Tod's Stuff Hauswehr
Original: 15th century
Men of the medieval period carried a knife or dagger both as a utilitarian tool and as a defensive weapon. One of the most common forms of these everyday weapons would have derived from the single-edged domestic knife. In German texts these knives are referred to as hauswehr
, which roughly means "home defense weapon." These weapons are found throughout historical art and appear to be nearly ubiquitous amongst all classes of men including civilian townspeople, peasants, and farmers.
is generally defined as having a relatively long single-edged blade of wedge shape with nearly parallel edges that curve suddenly to meet at a sharp point-section. The broad tang is mounted with scales of an organic material (wood, bone, horn, etc.) that are attached with rivets. Many examples have what is called a nagel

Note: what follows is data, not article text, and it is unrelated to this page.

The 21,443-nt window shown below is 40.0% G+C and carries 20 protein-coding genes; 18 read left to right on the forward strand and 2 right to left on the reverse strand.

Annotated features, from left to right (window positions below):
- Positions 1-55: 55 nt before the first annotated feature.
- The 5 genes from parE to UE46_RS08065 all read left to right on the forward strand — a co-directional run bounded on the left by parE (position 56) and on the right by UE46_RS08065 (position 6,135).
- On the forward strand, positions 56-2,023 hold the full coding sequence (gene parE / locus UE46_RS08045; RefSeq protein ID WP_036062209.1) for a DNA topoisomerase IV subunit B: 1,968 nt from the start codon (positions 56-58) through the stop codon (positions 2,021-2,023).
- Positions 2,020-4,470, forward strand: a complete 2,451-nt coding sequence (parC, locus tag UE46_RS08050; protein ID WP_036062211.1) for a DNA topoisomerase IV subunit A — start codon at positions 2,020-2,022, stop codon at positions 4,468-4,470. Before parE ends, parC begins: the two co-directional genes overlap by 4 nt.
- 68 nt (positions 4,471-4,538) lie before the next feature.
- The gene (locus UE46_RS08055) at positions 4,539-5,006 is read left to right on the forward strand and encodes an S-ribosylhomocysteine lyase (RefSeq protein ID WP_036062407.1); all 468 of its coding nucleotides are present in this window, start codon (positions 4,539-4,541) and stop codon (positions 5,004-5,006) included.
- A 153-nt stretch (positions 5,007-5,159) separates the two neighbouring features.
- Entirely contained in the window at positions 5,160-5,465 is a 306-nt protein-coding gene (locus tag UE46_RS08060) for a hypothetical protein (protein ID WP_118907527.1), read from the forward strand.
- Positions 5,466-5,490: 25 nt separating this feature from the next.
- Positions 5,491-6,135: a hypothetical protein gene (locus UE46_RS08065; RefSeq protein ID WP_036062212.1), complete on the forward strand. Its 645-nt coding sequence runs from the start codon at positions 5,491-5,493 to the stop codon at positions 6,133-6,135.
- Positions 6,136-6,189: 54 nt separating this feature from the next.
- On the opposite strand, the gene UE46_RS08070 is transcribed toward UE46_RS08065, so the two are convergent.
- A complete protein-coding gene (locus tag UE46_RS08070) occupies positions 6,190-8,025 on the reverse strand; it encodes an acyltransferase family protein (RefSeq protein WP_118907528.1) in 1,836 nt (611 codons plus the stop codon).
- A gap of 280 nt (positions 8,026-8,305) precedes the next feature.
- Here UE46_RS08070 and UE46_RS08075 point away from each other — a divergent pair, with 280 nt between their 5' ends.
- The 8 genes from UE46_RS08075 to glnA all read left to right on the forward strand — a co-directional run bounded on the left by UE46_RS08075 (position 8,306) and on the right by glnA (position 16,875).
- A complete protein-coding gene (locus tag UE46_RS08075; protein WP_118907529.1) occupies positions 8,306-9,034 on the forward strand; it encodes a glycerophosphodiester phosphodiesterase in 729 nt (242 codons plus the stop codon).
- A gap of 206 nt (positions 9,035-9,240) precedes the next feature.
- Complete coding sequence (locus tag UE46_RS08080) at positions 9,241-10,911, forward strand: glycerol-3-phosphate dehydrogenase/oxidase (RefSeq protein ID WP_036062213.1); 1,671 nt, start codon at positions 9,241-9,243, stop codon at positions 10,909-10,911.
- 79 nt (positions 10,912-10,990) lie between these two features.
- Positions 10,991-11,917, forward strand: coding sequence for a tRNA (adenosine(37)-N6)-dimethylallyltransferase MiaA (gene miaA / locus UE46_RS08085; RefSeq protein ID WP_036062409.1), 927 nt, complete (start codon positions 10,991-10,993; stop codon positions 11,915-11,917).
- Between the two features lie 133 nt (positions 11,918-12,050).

: a lugged projection that extends at a right angle from the blade to form a rudimentary guard.
Some German and Swiss texts dating from the 16th century refer to these knives as rugger
, or ruggerli
The knife shown here is a simple form that almost resembles a modern-day steak knife. Its long blade is stout and sturdy with a triangular cross-section characteristic of the type. The edge is very fine and sharp, capable of performing everyday chores or being an effective weapon.
The grip is made of walnut and was chosen to closely match a grosse messer
from my collection. The nagel
is a simple rounded form and extends through the guard where it is riveted cleanly on the other side. The spine of the tang has decorative filework that is visible between the grip scales.
The knife fits deeply into a double-leather scabbard created with a cut-out for the nagel
. A decorative metal tip with a faceted finial adds a bit of flare to an otherwise austere piece.
Overall length: 16"
Weight: 13 ounces
Blade: 11.5" long; 1.25" wide tapering to .5"
Hilt length: 4.5"
Maker: Tod's Stuff
of Oxford, United Kingdom.